The "Island" is blessed with a unique ecosystem including 6,900 hectares of the richest and most diverse wetlands in all of the Great Lakes. Walpole Island is also known for it's rare flora and fauna. Citizens of this First Nation, incredibly, can still support their families through hunting, fishing, trapping, and guiding activities. The number one industry in the community is recreation and tourism.
Today our paradise is under siege. Walpole Island has been subjected to an arsenal of pollutants for decades. First, upstream is Canada's major petrochemical and refining region called "Chemical Valley". Between 1974 and 1986, a total of 32 major spills, as well as hundreds of minor ones, involved 10 tonnes of pollutants. Since 1986, the Ministry of Environment has recorded an average of 100 spills per year.
Secondly, passing ocean-going freighters are a constant reminder that a "Valdez-type" disaster is possible. As it is, these ships are responsible for introducing the menacing and resilient zebra mussels to Lake St. Clair and our wetlands.
Thirdly, the significant agricultural runoff of pesticides and fertilisers is a major non-point pollution source. Our once popular beaches are closed for weeks on end because of high levels of bacteria.
And finally, dredging of contaminated sediments in the surrounding waters poses yet another serious environmental problem. Environmental degradation has significant implications for our wildlife and its habitat, human health and well-being, and economic development, which depends to a large degree on the viability of our natural resource base.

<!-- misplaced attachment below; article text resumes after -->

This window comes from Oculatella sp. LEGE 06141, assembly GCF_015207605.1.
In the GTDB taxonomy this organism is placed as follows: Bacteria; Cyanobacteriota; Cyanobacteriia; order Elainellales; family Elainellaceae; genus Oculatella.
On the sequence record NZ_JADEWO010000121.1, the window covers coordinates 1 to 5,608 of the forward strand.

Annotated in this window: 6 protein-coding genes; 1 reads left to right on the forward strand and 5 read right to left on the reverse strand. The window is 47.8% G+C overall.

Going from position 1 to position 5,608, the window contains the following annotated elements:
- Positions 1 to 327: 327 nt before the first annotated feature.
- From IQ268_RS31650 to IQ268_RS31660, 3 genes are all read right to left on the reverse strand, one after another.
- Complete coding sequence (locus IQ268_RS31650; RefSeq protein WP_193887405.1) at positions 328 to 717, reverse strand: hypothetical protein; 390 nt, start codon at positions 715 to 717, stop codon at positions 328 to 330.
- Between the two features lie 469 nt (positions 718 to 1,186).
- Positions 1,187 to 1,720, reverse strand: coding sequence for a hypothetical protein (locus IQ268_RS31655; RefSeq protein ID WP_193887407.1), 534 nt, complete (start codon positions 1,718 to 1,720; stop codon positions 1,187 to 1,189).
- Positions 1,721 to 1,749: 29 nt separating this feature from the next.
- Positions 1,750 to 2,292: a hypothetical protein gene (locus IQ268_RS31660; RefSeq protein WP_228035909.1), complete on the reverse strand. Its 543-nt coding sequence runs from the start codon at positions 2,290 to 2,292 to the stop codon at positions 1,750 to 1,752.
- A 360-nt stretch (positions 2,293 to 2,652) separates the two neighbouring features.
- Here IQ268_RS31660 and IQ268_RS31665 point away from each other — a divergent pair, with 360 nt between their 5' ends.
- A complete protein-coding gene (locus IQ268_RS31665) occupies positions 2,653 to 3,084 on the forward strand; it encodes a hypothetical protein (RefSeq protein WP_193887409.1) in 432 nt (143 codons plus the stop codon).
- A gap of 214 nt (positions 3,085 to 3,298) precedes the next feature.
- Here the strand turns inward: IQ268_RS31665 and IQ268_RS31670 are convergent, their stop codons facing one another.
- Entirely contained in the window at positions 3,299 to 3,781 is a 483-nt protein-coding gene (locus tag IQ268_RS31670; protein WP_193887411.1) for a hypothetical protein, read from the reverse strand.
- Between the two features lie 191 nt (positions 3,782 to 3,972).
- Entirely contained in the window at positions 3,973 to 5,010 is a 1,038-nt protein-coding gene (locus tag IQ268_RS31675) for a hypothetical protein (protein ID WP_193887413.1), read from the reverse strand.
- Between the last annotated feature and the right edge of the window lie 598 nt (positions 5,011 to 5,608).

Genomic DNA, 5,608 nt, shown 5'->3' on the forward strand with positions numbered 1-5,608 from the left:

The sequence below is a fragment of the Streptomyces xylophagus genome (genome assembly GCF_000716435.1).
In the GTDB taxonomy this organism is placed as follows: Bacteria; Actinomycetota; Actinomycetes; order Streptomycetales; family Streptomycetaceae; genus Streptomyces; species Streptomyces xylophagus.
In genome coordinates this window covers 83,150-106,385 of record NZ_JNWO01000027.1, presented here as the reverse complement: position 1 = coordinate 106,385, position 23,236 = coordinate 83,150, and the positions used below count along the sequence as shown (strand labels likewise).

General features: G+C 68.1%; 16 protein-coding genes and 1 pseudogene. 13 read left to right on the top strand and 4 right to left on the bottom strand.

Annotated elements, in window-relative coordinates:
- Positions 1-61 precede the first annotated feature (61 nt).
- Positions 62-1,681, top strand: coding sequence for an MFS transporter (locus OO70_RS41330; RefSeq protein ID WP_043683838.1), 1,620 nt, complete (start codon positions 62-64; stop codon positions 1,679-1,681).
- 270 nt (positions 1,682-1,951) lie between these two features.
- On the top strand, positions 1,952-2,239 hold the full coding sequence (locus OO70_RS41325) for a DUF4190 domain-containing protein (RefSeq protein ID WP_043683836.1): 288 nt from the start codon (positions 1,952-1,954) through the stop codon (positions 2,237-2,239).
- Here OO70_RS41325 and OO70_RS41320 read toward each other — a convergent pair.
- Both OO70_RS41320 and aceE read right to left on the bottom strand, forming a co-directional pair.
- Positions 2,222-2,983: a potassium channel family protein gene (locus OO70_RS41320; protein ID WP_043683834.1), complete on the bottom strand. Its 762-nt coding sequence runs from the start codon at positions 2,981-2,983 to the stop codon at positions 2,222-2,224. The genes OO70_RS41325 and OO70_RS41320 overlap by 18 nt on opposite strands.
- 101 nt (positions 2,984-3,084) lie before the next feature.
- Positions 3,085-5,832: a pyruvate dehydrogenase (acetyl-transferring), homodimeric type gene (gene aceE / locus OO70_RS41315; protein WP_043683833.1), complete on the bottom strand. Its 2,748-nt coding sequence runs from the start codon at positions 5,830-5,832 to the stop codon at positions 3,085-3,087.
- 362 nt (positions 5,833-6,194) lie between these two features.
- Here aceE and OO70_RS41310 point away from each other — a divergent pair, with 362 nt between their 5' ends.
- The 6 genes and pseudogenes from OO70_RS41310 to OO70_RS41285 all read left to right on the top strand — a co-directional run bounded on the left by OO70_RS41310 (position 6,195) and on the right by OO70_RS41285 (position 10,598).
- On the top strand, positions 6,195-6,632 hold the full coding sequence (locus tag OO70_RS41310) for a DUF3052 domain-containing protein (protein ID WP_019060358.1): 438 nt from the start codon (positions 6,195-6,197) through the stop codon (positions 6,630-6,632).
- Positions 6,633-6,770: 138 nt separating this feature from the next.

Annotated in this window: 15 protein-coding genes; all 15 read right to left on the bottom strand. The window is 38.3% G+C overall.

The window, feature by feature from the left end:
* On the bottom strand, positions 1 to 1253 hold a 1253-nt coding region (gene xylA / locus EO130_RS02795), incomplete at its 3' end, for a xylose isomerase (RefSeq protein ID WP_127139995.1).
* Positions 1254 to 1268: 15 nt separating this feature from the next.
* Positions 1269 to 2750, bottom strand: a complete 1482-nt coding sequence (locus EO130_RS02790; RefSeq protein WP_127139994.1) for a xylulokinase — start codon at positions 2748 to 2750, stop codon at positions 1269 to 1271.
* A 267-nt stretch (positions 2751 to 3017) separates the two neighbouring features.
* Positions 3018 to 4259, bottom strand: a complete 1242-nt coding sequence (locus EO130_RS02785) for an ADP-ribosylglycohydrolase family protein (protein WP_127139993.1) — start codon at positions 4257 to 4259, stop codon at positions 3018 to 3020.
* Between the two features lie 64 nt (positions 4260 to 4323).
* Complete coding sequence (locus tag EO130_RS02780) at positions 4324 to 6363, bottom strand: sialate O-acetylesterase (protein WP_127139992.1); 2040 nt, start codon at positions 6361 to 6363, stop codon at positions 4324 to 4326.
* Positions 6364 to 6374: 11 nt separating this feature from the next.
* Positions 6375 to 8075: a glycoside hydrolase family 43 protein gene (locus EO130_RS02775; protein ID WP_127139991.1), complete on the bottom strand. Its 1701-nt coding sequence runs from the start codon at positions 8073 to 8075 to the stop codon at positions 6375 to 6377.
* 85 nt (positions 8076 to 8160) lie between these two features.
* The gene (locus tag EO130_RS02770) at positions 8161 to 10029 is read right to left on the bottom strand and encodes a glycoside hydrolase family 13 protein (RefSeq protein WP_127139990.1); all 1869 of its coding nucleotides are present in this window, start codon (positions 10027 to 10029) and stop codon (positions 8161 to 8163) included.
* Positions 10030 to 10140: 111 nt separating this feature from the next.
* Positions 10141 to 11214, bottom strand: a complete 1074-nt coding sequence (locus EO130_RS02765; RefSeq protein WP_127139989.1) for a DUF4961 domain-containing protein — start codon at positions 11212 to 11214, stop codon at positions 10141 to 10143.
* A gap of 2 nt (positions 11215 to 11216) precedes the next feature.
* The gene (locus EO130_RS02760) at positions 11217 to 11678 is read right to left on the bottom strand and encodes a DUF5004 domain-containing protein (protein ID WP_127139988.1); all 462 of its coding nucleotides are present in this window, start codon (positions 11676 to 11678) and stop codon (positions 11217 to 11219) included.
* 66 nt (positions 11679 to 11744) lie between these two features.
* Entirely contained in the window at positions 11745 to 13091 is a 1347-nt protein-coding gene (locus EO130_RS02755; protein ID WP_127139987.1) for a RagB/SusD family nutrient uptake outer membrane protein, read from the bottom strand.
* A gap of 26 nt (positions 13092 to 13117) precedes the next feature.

Clearly Walpole Island First Nation faces great environmental stress. Continuation of the status quo is not a viable strategy. By 1990, the time had come for the community to articulate, define and pursue its vision for the year 2000 and beyond. The preparation and implementation of a strategy to ensure sustainable development well into the next century has begun.
The process will not be an easy one. It will require significant institutional changes to make way for social, cultural, economic, technological, and political development. Nevertheless, we have begun. We have developed our statement of principles, drafted reports and created a concrete action plan that is now underway.
Globally, sustainable development is an imperative. At Walpole Island, we believe sustainable development must be defined in practical terms. The people of Walpole Island view life in a spiritual, holistic and dynamic way. As our ecosystem knows no political boundaries, neither should sustainable development. We know that we cannot do it alone. Only through an integrated approach will society be able to reconcile the environment with economic development to complete the circle. We have committed ourselves to this end. The future depends on it.